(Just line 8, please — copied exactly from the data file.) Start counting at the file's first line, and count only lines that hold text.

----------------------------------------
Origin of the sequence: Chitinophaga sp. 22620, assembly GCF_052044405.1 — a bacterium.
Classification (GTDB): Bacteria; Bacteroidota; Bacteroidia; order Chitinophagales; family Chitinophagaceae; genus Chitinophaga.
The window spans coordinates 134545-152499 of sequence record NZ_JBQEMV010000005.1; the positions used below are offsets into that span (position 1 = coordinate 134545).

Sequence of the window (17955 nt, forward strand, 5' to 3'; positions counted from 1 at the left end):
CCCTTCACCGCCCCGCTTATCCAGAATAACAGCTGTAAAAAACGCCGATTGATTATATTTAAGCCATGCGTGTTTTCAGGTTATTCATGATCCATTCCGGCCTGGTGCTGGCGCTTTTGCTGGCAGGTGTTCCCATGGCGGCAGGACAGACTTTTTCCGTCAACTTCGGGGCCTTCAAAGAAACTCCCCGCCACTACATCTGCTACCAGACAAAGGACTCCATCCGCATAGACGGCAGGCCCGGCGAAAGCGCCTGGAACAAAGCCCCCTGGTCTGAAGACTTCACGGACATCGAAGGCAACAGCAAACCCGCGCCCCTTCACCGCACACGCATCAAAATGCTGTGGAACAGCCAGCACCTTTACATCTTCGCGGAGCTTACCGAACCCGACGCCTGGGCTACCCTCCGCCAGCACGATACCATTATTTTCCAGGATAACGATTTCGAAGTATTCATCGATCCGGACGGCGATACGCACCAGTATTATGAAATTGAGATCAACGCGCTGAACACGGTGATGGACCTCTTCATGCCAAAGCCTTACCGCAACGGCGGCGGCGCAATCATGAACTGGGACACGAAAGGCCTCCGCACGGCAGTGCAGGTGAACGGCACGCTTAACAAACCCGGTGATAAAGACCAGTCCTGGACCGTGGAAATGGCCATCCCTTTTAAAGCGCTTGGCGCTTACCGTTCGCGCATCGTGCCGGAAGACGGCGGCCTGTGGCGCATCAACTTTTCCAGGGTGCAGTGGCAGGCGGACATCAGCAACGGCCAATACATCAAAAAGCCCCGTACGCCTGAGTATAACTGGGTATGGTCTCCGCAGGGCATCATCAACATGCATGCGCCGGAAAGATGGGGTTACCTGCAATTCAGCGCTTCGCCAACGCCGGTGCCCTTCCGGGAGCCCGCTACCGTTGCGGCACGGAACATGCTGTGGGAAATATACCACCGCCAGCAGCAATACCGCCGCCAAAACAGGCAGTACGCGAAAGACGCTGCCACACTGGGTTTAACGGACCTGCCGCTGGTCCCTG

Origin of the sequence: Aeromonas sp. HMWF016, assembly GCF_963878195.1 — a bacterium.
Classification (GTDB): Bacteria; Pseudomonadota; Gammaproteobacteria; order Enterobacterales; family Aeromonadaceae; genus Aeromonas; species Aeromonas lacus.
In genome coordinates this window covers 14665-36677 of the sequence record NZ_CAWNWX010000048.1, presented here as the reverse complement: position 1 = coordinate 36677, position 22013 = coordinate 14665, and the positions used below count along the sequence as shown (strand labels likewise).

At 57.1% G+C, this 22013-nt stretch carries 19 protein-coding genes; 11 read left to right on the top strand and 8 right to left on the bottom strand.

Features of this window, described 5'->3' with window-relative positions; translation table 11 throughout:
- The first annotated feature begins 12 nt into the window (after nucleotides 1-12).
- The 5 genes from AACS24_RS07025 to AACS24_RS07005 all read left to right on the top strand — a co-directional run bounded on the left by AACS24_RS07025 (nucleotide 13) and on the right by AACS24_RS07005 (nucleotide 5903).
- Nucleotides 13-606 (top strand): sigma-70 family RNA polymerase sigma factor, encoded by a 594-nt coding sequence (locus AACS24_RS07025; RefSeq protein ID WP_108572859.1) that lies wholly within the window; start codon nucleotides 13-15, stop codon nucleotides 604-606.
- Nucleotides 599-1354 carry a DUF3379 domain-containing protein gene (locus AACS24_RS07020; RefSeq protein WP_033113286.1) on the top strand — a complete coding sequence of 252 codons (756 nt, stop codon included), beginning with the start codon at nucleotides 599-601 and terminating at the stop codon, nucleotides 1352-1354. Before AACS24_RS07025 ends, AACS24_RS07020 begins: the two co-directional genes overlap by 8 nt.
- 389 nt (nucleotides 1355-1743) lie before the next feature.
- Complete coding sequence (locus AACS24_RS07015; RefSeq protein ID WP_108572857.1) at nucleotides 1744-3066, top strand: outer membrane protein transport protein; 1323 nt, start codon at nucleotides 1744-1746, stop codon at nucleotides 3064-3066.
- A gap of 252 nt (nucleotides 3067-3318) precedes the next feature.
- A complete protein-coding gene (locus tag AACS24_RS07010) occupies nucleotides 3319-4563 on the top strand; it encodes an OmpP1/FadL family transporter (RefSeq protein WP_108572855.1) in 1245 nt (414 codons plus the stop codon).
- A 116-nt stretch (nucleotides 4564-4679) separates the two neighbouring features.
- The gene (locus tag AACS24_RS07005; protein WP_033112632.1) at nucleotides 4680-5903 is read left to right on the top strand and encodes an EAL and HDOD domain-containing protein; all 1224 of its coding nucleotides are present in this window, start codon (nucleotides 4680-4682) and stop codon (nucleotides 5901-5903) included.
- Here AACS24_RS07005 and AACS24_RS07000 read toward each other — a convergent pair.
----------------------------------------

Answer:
In genome coordinates this window covers 14665-36677 of the sequence record NZ_CAWNWX010000048.1, presented here as the reverse complement: position 1 = coordinate 36677, position 22013 = coordinate 14665, and the positions used below count along the sequence as shown (strand labels likewise).